‘No denying crippling government cuts to youth services has led to rise in violent crime’ says London mayor
- Credit: Tom Simpson/Greater London Autho
The mayor of London has stepped in with cash to help keep youngsters away from violence and knife crime in the face of “crippling” financial cuts to youth services by the government.
Sadiq Khan has released details today of hundreds of activities during the half-term, from theatre workshops and music sessions to computer coding clubs and cooking classes.
“Massive reductions in government funding have caused crippling cuts to youth services and to policing,” Mayor Sadiq Khan said. “There’s no denying that this has contributed to a rise in violent crime.
“But giving youngsters things to do is helping them make the right choices in life.
“That’s why I’m making sure that City Hall funding is available for activities over half term—something the government has failed to do.”
Activities include Tower Hamlets’ Tunes Against Knives project run by SocietyLinks to help teenagers create music to express their views on tackling knife crime. SocietyLinks set up in 2010 aims to bring radical lifestyle changes when the gap between the poorest and richest is widening.
Neighbouring Hackney has a project for sports and training to be coaches, while Newham is running a Duke of Edinburgh award scheme and using digital technology to give new skills to youngsters.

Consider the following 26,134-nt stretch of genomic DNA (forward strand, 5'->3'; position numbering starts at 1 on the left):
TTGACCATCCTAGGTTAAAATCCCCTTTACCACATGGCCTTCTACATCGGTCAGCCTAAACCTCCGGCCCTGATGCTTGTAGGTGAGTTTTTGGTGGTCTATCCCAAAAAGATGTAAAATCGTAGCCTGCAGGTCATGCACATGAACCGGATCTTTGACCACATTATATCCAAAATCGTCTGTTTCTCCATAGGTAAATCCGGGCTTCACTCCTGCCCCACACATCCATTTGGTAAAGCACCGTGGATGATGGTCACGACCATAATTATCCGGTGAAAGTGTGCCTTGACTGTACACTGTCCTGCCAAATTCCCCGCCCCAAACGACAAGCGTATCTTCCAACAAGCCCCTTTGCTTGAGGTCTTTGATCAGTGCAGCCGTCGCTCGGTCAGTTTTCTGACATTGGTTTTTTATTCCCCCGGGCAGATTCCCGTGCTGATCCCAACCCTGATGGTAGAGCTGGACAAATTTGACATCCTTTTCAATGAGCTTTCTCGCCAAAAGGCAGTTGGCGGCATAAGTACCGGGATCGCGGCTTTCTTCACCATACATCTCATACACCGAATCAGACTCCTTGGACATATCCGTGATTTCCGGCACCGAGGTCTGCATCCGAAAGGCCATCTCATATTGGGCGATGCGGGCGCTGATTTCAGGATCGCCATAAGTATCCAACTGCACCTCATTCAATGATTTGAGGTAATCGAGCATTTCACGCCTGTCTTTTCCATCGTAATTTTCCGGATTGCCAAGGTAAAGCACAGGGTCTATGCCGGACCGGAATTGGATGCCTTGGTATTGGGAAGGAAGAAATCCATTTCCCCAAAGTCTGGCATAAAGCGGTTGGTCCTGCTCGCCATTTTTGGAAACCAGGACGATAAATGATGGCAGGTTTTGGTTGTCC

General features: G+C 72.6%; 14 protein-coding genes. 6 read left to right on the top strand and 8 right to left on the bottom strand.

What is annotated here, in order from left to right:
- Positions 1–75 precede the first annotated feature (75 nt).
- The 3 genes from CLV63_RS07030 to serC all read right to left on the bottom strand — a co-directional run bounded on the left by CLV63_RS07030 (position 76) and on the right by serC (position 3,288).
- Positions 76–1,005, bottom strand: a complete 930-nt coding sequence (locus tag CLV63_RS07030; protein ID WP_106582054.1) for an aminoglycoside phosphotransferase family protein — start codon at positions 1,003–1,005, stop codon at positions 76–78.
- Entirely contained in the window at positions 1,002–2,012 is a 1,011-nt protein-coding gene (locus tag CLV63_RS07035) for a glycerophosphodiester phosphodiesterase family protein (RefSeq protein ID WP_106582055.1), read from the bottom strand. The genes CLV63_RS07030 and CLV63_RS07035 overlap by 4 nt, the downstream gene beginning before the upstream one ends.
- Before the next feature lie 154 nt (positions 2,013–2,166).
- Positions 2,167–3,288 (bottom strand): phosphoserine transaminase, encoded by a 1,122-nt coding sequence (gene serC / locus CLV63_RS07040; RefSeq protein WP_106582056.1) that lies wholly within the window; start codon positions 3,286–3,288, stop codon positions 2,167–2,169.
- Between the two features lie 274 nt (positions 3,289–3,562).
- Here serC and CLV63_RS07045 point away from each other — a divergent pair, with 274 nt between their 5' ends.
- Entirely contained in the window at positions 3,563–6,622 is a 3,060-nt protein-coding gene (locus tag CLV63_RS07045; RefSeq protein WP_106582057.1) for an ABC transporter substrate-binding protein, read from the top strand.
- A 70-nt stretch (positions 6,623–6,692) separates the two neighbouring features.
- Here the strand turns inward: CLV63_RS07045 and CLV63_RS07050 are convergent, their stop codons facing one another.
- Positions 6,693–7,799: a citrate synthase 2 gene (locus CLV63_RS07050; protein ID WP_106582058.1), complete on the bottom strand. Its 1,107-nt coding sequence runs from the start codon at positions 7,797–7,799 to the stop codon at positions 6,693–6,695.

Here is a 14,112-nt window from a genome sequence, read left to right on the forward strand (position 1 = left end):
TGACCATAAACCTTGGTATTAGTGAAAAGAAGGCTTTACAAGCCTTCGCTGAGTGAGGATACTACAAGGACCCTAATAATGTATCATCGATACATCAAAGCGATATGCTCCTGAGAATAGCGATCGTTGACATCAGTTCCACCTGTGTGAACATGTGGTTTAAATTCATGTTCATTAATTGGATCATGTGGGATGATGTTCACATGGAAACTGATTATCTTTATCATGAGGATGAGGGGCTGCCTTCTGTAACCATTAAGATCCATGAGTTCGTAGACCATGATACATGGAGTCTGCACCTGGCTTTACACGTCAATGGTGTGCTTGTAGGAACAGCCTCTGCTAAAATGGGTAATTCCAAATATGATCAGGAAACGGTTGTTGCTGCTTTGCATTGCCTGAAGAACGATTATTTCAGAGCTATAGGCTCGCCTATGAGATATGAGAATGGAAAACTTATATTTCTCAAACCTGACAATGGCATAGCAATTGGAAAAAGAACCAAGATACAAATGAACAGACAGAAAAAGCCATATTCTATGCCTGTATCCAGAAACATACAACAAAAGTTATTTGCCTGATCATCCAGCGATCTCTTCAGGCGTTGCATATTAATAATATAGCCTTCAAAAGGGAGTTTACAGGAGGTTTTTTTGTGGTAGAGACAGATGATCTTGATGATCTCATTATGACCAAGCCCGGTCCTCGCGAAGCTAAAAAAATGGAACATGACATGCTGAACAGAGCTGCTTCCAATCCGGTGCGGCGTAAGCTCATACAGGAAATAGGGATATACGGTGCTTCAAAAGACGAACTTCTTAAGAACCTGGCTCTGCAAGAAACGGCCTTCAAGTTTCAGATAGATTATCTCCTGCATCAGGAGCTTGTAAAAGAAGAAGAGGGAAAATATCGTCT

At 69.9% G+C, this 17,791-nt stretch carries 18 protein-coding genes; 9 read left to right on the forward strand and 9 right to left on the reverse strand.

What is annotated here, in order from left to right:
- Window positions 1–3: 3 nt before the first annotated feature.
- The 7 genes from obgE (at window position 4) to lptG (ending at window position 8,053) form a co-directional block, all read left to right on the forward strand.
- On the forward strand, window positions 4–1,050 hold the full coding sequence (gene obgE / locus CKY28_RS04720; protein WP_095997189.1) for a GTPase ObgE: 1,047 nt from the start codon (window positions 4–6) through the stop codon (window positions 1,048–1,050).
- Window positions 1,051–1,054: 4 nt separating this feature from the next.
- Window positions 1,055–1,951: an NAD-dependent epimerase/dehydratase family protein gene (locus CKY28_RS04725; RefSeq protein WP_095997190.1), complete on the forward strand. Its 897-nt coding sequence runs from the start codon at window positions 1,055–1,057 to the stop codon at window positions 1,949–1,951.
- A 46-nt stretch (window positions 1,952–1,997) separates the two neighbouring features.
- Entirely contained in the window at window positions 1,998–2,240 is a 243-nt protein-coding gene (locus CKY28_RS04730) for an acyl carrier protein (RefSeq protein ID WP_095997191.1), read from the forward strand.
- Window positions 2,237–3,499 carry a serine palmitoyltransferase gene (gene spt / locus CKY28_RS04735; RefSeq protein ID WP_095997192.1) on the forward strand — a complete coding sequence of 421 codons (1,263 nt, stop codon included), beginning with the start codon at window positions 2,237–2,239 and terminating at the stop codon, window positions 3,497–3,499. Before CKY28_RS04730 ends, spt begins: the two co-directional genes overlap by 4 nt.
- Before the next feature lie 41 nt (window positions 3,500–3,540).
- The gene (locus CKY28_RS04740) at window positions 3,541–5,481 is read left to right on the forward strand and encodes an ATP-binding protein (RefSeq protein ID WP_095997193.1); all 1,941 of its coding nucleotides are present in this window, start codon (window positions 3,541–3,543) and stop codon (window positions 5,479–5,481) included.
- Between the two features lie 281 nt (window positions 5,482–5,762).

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Applications are open for youth organisations, charities and schools to bid for a share of £15m from City Hall’s £45m ‘Young Londoners’ fund, available from May, to run activities and programmes.
But it doesn’t quite match the £20m handed out last year for 179 projects involving 63,000 youngsters.
Details of projects across London are online www.london.gov.uk/our-london with many activities funded by City Hall, but especially in the 10 London boroughs such as Tower Hamlets that are most affected by knife and violent crime.
The fund is already helping thousands of children and teenagers by covering the cost of events that City Hall says had been lost because of the government cuts.
An estimated £39m has been cut by Whitehall since 2011, reducing local authority youth service budgets by 44pc, with 81 youth centres having since closed down.